After Charles Womack, the publisher of YES! Weekly and Jamestown News, lost his brother, Patrick, to cancer this August, he wanted to immortalize Patrick’s memory and his passion for music. So, Charles and his family set up a musician scholarship fund in Patrick’s name and raised $3,235 through GoFundMe. Outside of the GoFundMe, Charles said the fund had received an additional $25,000, with more donations continuing to roll in.
According to the GoFundMe page, “The Patrick Womack Music Scholarship Fund has been established to help young musicians in the Triad of North Carolina with funding for quality musical training and instructional classes focusing on, but not limited to, classical and jazz music. Patrick loved all types of music, but later in life fell in love with classical music. And though he was an accomplished player, he began taking piano lessons, and his knowledge and passion were reborn. Through this rebirth of musical awareness, Patrick felt strongly that all musicians could benefit from quality instruction and music education, and wanted to help others benefit as he did. ‘The money can’t go to bands. Bands break up,’ said Patrick. ‘It has to be for music education and instruction. But if there’s a student who’s really deserving and is having to borrow or rent an instrument, we can buy them one.’ With those words, he stuck up his thumb in a very positive gesture of approval.”
Every December, the scholarship fund will announce a recipient. Last Thursday, Dec. 12, Alexander Carpenter, 14, an eighth-grade cellist from Kernodle Middle School in Greensboro, was chosen to receive $4,000 of the scholarship fund.
Alexander is originally from Patrick and Charles’s hometown of Danville, Virginia, and he said his parents chose the cello as an instrument for him to play.
“I really like how the cello sounds and the actual parts you are playing of the cello,” Alexander said. “A lot of the parts are just keeping the beat for other instruments, but when the cello gets a solo part, it sounds really good.”
Alexander said he enjoys playing classical music on his cello, but he also enjoys the pop songs he learns with his class as well.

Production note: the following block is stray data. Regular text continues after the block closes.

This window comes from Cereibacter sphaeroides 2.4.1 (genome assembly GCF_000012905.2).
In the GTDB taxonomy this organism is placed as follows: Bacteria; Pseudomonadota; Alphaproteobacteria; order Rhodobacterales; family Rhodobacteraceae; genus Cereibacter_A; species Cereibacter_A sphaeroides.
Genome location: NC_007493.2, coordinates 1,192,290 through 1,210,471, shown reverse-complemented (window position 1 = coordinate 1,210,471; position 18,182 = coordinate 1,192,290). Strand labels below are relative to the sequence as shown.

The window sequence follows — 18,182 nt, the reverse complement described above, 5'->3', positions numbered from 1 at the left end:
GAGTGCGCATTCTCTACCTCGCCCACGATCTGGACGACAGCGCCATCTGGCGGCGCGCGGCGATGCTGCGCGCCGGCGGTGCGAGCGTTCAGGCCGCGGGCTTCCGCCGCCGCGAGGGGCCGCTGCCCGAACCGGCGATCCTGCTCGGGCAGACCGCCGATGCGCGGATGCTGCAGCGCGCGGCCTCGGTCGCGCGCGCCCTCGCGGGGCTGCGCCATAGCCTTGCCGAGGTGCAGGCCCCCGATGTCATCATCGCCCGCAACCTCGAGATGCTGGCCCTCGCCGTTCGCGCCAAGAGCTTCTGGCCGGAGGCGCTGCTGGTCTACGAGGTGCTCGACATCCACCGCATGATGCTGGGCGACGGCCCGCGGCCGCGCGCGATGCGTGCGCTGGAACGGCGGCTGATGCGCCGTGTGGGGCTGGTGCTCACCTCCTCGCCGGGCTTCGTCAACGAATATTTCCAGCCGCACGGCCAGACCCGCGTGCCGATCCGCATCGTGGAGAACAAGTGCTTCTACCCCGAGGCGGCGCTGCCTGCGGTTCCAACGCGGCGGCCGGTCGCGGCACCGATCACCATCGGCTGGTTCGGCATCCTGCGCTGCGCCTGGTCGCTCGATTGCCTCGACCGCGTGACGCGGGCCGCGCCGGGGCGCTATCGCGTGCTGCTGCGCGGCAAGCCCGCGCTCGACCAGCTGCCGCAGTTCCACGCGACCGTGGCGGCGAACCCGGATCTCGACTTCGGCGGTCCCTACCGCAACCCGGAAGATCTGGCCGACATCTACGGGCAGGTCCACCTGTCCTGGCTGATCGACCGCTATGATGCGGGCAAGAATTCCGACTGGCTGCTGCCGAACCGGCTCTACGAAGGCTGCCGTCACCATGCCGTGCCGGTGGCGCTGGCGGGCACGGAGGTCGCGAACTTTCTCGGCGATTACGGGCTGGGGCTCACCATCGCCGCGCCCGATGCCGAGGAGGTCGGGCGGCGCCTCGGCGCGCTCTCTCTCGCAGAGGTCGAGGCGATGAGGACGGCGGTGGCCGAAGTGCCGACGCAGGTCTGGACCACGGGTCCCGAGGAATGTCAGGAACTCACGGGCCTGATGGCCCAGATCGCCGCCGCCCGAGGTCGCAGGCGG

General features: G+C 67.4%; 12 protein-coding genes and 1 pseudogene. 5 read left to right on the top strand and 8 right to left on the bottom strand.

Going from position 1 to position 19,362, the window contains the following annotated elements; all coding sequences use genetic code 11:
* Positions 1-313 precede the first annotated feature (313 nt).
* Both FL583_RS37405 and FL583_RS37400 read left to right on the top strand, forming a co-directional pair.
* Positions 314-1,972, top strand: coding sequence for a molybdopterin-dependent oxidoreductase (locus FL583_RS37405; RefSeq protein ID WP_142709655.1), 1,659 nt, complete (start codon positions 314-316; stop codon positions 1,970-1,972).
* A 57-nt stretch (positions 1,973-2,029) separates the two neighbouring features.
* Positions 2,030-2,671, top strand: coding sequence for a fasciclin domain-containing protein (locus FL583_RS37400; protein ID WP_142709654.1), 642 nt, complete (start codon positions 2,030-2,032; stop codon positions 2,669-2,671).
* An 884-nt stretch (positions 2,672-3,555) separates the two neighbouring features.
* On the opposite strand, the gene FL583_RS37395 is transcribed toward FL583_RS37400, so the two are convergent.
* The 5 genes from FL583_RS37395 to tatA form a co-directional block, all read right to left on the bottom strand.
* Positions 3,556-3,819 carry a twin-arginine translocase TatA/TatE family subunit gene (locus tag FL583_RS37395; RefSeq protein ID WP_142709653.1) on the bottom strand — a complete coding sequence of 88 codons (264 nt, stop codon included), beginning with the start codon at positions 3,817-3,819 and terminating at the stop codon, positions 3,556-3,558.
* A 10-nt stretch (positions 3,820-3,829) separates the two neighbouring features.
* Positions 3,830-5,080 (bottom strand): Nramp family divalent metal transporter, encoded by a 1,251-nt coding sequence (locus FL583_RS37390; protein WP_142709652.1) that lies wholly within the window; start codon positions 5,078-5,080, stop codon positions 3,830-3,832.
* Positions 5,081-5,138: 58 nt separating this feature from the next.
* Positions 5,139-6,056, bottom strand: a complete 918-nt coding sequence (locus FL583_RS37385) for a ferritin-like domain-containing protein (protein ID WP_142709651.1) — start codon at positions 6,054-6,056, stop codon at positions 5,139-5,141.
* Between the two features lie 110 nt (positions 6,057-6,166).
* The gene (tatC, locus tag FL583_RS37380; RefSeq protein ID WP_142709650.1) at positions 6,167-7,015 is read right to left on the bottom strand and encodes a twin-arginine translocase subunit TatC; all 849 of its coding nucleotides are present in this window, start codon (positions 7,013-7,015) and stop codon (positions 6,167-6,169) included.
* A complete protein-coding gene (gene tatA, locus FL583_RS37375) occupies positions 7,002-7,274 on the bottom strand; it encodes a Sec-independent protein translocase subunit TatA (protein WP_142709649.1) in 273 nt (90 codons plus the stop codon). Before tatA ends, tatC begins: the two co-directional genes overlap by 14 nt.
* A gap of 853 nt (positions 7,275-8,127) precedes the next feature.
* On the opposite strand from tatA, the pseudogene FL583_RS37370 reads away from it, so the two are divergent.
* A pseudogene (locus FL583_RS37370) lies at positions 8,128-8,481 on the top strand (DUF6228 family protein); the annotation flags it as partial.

“I am excited because we can use this money to get a new cello and a case because the case that I have for my cello is fabric,” he said. Alexander explained that he would also have to get different sized cellos as he grows. The cello he will get now through the use of the scholarship funds will last him until he goes to college.
“We are very appreciative,” said Stacey Carpenter, Alexander’s mom. “It is great that it has come full circle because of the connection from Danville to Greensboro, and some of the family members knowing Patrick.”
Stacey described her son as always making good grades in school and always having an artistic side. She said he would memorize songs when he was little and sing them. His father, Joe Carpenter, was in bands when he was younger and played the viola and guitar. Joe said one of his older sisters dated the bass player in the band that Patrick played in when he was younger, and that he saw Patrick perform a number of times as well.
In November 2017, Stacey shared that she was diagnosed with Stage 1 triple-positive breast cancer and had undergone treatment for a year and a half. The family’s connection to Patrick was apparent to Charles. Charles noted that Patrick was extremely specific on how to do the scholarship, and he expressed his worry about finding the perfect fit for the scholarship.
“The moment I met Alexander and his family, and all the local connections kept popping up, it was obvious Patrick had connected us,” Charles said. “From Alexander being our father’s and my middle name, to his mom and dad growing up in Danville, Virginia, attending the same high school, having similar friends and his sister dating the bass player in Pat’s band. His father commented that he’d even been over to hear Pat’s band play at our house several times. Alexander is an amazing young man, and I know 100% my brother Patrick is giving us a big ol’ grin and shaking his head in approval from above.”
“I am excited to get a new cello also because we went to try some cellos out at Moore Music, and they sounded really good,” Alexander said. “I am going to keep on playing for as long as I can, and maybe make a living out of it.”
Alexander said he had been the first-chair all three years in his school’s orchestra. During his first time attending the All-County concert, he actually got to play fourth-chair, making him the only cellist from Kernodle that made it to All-County. Alexander has also played with the University of North Carolina at Greensboro’s summer camp orchestra this past summer.
“This [scholarship] will also enable him to go to more camps and hone his craft,” Stacey said. “We are so appreciative. So far, he just got a hard case, and he is waiting for the new cello to come so that he can try it out.”
To help other aspiring musicians like Alexander, make a donation to the scholarship fund through GoFundMe.
(Note: Donations are not tax-deductible.)